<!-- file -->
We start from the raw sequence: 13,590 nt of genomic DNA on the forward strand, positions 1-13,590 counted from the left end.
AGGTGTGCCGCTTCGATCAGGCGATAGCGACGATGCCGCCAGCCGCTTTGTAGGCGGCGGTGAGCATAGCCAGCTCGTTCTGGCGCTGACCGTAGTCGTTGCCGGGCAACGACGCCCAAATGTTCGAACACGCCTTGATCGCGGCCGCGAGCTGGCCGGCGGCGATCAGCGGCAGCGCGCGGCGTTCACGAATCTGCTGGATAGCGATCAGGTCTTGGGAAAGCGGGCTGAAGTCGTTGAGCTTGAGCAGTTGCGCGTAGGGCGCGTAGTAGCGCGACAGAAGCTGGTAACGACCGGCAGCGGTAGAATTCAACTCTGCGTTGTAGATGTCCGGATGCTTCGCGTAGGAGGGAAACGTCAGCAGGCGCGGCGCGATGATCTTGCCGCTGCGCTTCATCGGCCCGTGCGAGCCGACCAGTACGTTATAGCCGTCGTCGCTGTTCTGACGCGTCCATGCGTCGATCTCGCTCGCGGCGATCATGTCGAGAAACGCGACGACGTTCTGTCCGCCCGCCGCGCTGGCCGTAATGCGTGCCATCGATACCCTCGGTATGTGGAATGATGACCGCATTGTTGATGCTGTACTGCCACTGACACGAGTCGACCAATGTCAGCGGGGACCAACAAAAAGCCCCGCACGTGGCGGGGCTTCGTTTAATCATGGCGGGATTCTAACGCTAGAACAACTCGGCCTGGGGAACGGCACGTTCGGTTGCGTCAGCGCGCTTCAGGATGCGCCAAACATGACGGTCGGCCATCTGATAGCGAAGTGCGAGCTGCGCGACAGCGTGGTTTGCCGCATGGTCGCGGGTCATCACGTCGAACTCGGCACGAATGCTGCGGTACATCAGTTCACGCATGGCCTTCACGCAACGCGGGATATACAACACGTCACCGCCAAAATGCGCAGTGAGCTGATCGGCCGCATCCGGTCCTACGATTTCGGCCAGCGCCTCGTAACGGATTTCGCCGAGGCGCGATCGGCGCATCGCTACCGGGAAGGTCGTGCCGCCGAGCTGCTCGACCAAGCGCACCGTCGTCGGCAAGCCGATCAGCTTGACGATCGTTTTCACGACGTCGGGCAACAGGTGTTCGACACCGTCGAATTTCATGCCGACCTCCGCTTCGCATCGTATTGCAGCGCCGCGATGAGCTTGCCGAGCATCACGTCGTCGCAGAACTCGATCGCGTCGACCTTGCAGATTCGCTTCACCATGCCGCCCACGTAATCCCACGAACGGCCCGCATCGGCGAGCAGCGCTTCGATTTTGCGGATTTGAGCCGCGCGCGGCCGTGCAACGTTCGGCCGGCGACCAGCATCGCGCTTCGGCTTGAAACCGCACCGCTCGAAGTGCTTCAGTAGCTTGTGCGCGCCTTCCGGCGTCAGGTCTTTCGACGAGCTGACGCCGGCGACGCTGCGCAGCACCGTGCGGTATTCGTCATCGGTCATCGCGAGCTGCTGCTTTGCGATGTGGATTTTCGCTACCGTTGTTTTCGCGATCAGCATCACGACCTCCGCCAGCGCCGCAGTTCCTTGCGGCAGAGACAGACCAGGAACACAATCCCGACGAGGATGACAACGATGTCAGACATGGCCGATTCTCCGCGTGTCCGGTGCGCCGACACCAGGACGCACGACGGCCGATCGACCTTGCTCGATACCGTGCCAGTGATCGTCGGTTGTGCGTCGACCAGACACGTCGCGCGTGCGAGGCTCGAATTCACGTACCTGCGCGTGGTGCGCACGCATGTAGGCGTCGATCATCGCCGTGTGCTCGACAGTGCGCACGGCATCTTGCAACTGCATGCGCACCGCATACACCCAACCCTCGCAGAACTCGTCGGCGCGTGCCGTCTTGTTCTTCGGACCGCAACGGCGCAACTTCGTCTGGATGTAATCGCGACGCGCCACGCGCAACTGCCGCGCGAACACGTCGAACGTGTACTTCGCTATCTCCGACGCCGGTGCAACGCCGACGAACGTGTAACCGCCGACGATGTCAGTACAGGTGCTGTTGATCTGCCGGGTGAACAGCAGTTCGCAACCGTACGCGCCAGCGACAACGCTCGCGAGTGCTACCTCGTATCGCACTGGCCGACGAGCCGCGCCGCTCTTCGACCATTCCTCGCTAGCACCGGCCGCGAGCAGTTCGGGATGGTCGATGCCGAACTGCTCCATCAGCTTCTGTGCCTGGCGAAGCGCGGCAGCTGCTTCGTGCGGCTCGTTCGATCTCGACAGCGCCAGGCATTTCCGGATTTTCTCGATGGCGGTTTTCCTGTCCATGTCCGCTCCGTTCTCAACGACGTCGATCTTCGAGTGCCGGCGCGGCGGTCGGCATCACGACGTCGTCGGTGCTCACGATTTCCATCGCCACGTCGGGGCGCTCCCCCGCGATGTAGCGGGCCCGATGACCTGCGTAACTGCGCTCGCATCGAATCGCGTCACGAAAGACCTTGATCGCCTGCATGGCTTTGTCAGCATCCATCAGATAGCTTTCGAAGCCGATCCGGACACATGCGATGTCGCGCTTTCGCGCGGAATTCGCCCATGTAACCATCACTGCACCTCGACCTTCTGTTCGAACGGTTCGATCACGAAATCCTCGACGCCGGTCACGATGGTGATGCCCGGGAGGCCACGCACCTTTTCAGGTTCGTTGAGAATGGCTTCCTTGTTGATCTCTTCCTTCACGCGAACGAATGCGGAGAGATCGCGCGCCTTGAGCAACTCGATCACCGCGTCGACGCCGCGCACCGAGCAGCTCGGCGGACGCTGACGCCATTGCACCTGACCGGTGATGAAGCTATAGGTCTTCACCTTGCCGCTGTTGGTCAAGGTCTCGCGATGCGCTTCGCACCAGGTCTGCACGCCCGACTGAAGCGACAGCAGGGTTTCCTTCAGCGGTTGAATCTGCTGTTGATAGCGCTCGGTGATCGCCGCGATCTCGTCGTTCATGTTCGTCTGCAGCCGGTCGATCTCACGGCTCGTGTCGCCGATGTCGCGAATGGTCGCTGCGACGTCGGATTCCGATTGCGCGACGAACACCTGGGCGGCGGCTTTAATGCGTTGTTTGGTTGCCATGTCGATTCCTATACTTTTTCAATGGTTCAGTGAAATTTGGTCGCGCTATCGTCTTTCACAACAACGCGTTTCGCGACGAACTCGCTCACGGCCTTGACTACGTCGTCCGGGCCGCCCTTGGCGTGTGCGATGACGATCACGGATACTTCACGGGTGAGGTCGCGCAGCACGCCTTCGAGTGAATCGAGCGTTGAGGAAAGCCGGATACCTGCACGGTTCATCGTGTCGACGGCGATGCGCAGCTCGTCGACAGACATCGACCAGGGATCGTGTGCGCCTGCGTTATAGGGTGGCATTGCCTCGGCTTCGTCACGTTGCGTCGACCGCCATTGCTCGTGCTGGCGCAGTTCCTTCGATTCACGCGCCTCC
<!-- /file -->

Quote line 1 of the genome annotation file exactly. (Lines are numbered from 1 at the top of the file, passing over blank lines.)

We start from the raw sequence: 13,590 nt of genomic DNA on the forward strand, positions 1-13,590 counted from the left end.